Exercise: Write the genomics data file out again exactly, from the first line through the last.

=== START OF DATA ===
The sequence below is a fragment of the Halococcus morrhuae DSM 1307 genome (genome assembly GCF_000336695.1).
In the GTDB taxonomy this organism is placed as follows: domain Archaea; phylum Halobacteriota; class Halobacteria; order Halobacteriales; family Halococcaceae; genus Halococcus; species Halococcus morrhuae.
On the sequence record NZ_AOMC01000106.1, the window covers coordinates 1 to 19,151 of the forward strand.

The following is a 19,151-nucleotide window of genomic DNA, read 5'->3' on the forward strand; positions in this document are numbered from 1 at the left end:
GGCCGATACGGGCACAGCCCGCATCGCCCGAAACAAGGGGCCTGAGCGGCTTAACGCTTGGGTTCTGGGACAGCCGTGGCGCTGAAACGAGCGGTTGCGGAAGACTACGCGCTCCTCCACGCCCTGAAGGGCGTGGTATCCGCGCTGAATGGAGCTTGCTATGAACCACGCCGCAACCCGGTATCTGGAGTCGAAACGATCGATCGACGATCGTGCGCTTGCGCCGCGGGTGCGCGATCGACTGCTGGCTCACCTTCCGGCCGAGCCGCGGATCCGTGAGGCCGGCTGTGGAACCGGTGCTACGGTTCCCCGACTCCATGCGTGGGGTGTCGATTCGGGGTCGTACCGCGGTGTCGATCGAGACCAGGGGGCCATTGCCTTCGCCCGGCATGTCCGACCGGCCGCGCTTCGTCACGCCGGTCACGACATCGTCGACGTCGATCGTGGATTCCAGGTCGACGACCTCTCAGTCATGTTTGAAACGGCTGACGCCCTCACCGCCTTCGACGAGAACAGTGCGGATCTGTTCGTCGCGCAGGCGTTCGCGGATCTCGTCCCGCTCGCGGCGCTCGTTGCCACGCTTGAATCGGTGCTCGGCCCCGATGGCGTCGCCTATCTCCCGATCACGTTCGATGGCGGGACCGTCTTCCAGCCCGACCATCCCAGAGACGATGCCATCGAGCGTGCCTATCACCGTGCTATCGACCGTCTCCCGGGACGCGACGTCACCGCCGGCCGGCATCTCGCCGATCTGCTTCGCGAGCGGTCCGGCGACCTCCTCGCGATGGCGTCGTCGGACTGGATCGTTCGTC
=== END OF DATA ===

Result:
The sequence below is a fragment of the Halococcus morrhuae DSM 1307 genome (genome assembly GCF_000336695.1).
In the GTDB taxonomy this organism is placed as follows: domain Archaea; phylum Halobacteriota; class Halobacteria; order Halobacteriales; family Halococcaceae; genus Halococcus; species Halococcus morrhuae.
On the sequence record NZ_AOMC01000106.1, the window covers coordinates 1 to 19,151 of the forward strand.

The following is a 19,151-nucleotide window of genomic DNA, read 5'->3' on the forward strand; positions in this document are numbered from 1 at the left end:
GGCCGATACGGGCACAGCCCGCATCGCCCGAAACAAGGGGCCTGAGCGGCTTAACGCTTGGGTTCTGGGACAGCCGTGGCGCTGAAACGAGCGGTTGCGGAAGACTACGCGCTCCTCCACGCCCTGAAGGGCGTGGTATCCGCGCTGAATGGAGCTTGCTATGAACCACGCCGCAACCCGGTATCTGGAGTCGAAACGATCGATCGACGATCGTGCGCTTGCGCCGCGGGTGCGCGATCGACTGCTGGCTCACCTTCCGGCCGAGCCGCGGATCCGTGAGGCCGGCTGTGGAACCGGTGCTACGGTTCCCCGACTCCATGCGTGGGGTGTCGATTCGGGGTCGTACCGCGGTGTCGATCGAGACCAGGGGGCCATTGCCTTCGCCCGGCATGTCCGACCGGCCGCGCTTCGTCACGCCGGTCACGACATCGTCGACGTCGATCGTGGATTCCAGGTCGACGACCTCTCAGTCATGTTTGAAACGGCTGACGCCCTCACCGCCTTCGACGAGAACAGTGCGGATCTGTTCGTCGCGCAGGCGTTCGCGGATCTCGTCCCGCTCGCGGCGCTCGTTGCCACGCTTGAATCGGTGCTCGGCCCCGATGGCGTCGCCTATCTCCCGATCACGTTCGATGGCGGGACCGTCTTCCAGCCCGACCATCCCAGAGACGATGCCATCGAGCGTGCCTATCACCGTGCTATCGACCGTCTCCCGGGACGCGACGTCACCGCCGGCCGGCATCTCGCCGATCTGCTTCGCGAGCGGTCCGGCGACCTCCTCGCGATGGCGTCGTCGGACTGGATCGTTCGTC